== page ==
I still remember the first phrase I heard from the onset of my days in the Seminary, “magnum silencium!” (great silence). Silence is the mechanism through which the divine presence is experienced in the heart and mind of a person.
In my seminary days, we were encouraged to observe moments of silence in the morning before heading out to pursue the day’s undertakings and at night as we got ready for bed. But the two most profound moments to observe great silence were at church before Mass and a visit to the Blessed Sacrament.
Arriving some minutes earlier to sit quietly in the house of God to listen and speak to God alone is a healthy spiritual practice. Silence has always been the bedrock for discernment. Anyone seeking to discern and figure out something in their personal, family, professional, and spiritual life may resort to silence. I encourage you to come to spend some quiet time in conversation with God before Mass commences or make time to sit alone before the Blessed Sacrament.
The Bible is inundated with instances when God entered human stories in silence. “Be still and know that I am God” (Psalm 46:10), and “The Lord is in his holy temple; let all the earth keep silence before him!”( Hab.2:20) are spectacular calls for us to learn to be silent before the Lord.
Living in a noisy and information-saturated world of today where our phones, computers, TV, radio sets, social media, and the like compete for our attention all the time, even during our sleep and meal times, where else can we experience the power of silence except in the quietness of the house of God?
Silence keeps her great spiritual benefits for those who are intentional at observing it. Think about the beautiful image of the Holy Saturday Easter Virgil, at the beginning when the church is partially dark, the Paschal Candle enters the church and illumines the whole room with the profound light of the risen Lord. This is what silence before Mass can bring to us. It also clears all the noise in our hearts and minds and prepare us to see the light and joy of Christ in the sacrifice of the Mass we have come to be partakers of.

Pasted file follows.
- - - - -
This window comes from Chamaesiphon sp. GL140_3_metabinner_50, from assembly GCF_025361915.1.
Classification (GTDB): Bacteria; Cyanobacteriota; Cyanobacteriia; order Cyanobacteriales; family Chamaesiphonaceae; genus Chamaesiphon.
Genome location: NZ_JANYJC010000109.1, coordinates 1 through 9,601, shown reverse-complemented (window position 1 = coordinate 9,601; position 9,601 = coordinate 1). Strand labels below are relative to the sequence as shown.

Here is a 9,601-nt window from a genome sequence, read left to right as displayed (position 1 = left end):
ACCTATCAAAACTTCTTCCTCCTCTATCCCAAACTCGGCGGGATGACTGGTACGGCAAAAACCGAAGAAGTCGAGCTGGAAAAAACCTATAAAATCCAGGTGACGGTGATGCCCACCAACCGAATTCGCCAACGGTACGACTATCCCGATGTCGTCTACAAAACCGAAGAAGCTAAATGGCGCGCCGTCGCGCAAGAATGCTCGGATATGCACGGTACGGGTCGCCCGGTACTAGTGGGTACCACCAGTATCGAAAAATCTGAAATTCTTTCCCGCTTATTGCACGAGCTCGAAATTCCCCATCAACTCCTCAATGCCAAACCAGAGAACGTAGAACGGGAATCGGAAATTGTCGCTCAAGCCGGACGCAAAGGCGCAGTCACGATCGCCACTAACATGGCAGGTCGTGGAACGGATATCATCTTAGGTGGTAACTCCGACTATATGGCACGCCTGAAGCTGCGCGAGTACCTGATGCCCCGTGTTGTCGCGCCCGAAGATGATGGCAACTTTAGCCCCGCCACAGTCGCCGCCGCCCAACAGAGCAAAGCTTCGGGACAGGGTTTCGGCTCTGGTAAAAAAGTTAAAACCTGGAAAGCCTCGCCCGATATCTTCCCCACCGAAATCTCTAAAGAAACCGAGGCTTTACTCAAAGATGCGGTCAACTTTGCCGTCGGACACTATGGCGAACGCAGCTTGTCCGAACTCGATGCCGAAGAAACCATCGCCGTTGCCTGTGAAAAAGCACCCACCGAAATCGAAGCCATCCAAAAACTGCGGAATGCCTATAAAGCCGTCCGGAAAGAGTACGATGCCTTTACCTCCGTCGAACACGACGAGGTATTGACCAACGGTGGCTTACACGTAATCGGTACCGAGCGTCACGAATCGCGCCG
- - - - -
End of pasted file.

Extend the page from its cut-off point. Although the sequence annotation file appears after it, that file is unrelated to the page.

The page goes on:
In his book, “The Power of Silence,” Robert Cardinal Sarah, intimates, ” God carries us, and we live with him at every moment by keeping silence. Nothing will make us discover God better than his silence inscribed in the center of our being. If we do not cultivate this silence, how can we find God?
I can imagine the profound experience of God’s presence we will all begin to realize if we can create together the spiritual atmosphere for silence in our parish. What if we created a culture of 20 minutes of great silence before Mass?
Let us be guided by the understanding that we come to the mass to encounter the Lord in our worship, and I think a gesture of silence from each of us to all who are present will prepare us for it.
And by the way, parents with little children must not feel bad when a child cries or makes noise; for that is always a joyful noise to the Lord, and we welcome it. Coming to Mass with your children is more honorable to us than you can imagine